Everything Must Go or The Voluntary Attempt to Overcome Unnecessary Obstacles by Beady Eye sees Kristin Fredricksson exploring theatre through the means of portraying and recounting her father, Karl Fredicksson. Using her father as the main stimulus for what becomes Everything Must Go is a tricky business. The material is clearly close to Fredricksson’s heart, especially as her father passed away last year, leaving somewhat of a raw and exposed performance piece.
Fredicksson explores the varying personalities, and personas that her father seemed to adapt over the course of his life. With small object manipulation and puppetry to ease a sense of physical portrayal of her father, and those other family members in his life. There are cardboard cut-outs depicting her father in numerous poses and costumes, who appears to never miss the chance to dress up and to make people laugh. A series of films and photos break the performance piece into fragmented moments of time as we learn from birth to death of the quirky ways her father adopted.
What becomes clear is the performative nature of Karl Fredicksson, who seems to never miss a moment to entertain and perform, and it seems almost perfect to see him depicted as the main focus in Everything Must Go. Yet despite this, there is a sense throughout the whole performance that there is something missing from Fredicksson’s performance and delivery of her fathers life. Whilst it is a touching manner to celebrate her father, as a performance piece it lacks depth beyond the still cardboard cut outs and film footage.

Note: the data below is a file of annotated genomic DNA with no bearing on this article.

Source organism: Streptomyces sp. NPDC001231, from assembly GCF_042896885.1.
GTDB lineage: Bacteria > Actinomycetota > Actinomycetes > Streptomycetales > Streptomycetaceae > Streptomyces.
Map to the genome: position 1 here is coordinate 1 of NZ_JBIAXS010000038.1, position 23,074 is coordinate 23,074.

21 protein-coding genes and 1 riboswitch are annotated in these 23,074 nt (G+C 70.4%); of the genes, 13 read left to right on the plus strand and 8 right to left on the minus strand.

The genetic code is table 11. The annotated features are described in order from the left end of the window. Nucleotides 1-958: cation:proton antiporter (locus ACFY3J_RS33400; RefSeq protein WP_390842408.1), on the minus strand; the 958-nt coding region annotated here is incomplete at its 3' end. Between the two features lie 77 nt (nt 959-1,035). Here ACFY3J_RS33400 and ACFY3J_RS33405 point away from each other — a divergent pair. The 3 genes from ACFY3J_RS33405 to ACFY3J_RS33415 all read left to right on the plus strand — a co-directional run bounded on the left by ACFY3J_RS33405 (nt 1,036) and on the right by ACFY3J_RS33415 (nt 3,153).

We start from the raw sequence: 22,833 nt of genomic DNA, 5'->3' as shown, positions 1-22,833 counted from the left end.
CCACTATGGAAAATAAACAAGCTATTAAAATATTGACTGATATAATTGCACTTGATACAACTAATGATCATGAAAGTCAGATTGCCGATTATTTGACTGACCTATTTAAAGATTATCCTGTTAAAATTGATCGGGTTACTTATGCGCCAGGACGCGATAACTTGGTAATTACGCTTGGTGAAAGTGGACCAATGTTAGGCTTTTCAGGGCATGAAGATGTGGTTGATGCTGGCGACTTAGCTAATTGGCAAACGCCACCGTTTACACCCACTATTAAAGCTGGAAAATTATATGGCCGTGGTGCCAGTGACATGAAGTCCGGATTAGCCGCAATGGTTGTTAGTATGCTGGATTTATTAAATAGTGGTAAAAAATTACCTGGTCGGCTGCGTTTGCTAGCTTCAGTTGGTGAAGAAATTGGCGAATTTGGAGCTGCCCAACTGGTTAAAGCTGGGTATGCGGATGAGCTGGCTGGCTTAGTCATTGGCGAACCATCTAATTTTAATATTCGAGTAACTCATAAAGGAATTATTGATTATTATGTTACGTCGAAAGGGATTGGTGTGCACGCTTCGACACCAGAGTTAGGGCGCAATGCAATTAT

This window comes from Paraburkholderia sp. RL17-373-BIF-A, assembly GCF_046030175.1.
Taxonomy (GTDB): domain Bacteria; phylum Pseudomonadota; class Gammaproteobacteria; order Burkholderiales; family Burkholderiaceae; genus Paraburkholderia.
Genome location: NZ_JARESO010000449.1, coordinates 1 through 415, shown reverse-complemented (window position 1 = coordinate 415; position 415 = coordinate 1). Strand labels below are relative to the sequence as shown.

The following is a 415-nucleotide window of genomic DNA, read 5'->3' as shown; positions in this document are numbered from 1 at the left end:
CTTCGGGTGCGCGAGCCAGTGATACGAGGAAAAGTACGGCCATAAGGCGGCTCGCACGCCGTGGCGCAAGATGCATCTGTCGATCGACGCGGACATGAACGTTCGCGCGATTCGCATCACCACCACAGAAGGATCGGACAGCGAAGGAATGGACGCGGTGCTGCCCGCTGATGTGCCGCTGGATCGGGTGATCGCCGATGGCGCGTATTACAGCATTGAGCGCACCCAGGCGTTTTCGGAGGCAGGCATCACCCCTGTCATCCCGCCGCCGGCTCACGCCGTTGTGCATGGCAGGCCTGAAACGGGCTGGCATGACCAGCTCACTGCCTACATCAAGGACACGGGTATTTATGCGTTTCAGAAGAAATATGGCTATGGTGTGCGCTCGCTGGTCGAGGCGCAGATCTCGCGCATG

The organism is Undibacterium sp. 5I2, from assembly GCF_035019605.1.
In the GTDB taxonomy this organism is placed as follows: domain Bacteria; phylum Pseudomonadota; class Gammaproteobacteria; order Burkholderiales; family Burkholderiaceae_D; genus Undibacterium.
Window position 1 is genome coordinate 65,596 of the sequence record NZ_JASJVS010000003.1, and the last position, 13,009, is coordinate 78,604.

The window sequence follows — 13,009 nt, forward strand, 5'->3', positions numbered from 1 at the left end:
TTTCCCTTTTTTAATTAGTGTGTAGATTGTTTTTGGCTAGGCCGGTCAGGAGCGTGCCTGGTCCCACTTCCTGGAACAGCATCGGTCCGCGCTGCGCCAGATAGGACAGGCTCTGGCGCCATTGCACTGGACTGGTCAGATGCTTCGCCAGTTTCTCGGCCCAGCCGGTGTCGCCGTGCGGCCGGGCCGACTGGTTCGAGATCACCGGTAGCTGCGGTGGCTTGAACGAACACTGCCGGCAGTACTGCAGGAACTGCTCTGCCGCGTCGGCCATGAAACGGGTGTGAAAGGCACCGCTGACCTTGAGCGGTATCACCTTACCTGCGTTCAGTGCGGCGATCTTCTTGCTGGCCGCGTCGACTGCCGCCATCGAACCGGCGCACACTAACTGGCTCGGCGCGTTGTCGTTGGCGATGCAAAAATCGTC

Exploring your family in performance is ultimately a personal journey for the person researching and developing the piece. It is clear in Everything Must Go that Fredicksson has clearly relished at the chance to explore her fathers life, to celebrate it, and to proudly put me him under the limelight – but at what cost to the audience? Theatre of a personal nature to the director/performer has to always remember that whilst the history and personal connections are wonderful to explore, it has to translate into a performance for an audience. This is where I can’t help but to feel that somehow as an audience member we have been left behind a little.
Everything Must Go is a touching, moving and wondeful way in celebrating life. Fredricksson clearly has thought imaginatively in portraying characters, moments and connections with and about her father. Whilst I felt the lack of depth in Fredricksson as a performer, there is no denying that her father is quite possibly the true performer here, and justly so.
Everything Must Go by Beady Eye is performing at the Barbican Theatre until 26th June. Booking via the Barbican website. For more information on Kristin Fredricksson and her work, see her website here.